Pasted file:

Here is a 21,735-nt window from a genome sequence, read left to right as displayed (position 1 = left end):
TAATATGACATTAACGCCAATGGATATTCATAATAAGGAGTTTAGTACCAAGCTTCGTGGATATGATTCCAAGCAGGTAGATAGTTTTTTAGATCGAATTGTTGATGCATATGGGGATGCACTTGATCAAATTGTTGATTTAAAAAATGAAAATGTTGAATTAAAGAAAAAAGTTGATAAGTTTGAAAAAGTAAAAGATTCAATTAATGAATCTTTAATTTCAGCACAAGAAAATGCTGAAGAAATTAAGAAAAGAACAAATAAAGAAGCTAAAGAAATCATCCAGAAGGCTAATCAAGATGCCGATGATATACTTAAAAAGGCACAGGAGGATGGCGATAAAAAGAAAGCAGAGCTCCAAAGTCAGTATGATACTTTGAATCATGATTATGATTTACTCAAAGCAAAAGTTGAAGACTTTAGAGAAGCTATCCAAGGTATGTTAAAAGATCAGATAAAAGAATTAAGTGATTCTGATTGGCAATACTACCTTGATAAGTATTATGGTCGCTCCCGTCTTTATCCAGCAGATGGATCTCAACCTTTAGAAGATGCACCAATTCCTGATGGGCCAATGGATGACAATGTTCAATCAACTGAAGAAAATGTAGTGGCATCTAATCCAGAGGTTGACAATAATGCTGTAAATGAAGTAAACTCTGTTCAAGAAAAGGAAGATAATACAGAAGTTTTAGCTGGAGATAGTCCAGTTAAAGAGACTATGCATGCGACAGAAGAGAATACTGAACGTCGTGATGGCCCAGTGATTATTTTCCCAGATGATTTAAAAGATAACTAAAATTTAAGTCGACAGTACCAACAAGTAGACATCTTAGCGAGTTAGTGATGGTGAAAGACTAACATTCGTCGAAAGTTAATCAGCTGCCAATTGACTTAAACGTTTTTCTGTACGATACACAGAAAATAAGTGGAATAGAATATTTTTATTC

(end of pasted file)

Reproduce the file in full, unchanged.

Here is a 21,735-nt window from a genome sequence, read left to right as displayed (position 1 = left end):
TAATATGACATTAACGCCAATGGATATTCATAATAAGGAGTTTAGTACCAAGCTTCGTGGATATGATTCCAAGCAGGTAGATAGTTTTTTAGATCGAATTGTTGATGCATATGGGGATGCACTTGATCAAATTGTTGATTTAAAAAATGAAAATGTTGAATTAAAGAAAAAAGTTGATAAGTTTGAAAAAGTAAAAGATTCAATTAATGAATCTTTAATTTCAGCACAAGAAAATGCTGAAGAAATTAAGAAAAGAACAAATAAAGAAGCTAAAGAAATCATCCAGAAGGCTAATCAAGATGCCGATGATATACTTAAAAAGGCACAGGAGGATGGCGATAAAAAGAAAGCAGAGCTCCAAAGTCAGTATGATACTTTGAATCATGATTATGATTTACTCAAAGCAAAAGTTGAAGACTTTAGAGAAGCTATCCAAGGTATGTTAAAAGATCAGATAAAAGAATTAAGTGATTCTGATTGGCAATACTACCTTGATAAGTATTATGGTCGCTCCCGTCTTTATCCAGCAGATGGATCTCAACCTTTAGAAGATGCACCAATTCCTGATGGGCCAATGGATGACAATGTTCAATCAACTGAAGAAAATGTAGTGGCATCTAATCCAGAGGTTGACAATAATGCTGTAAATGAAGTAAACTCTGTTCAAGAAAAGGAAGATAATACAGAAGTTTTAGCTGGAGATAGTCCAGTTAAAGAGACTATGCATGCGACAGAAGAGAATACTGAACGTCGTGATGGCCCAGTGATTATTTTCCCAGATGATTTAAAAGATAACTAAAATTTAAGTCGACAGTACCAACAAGTAGACATCTTAGCGAGTTAGTGATGGTGAAAGACTAACATTCGTCGAAAGTTAATCAGCTGCCAATTGACTTAAACGTTTTTCTGTACGATACACAGAAAATAAGTGGAATAGAATATTTTTATTC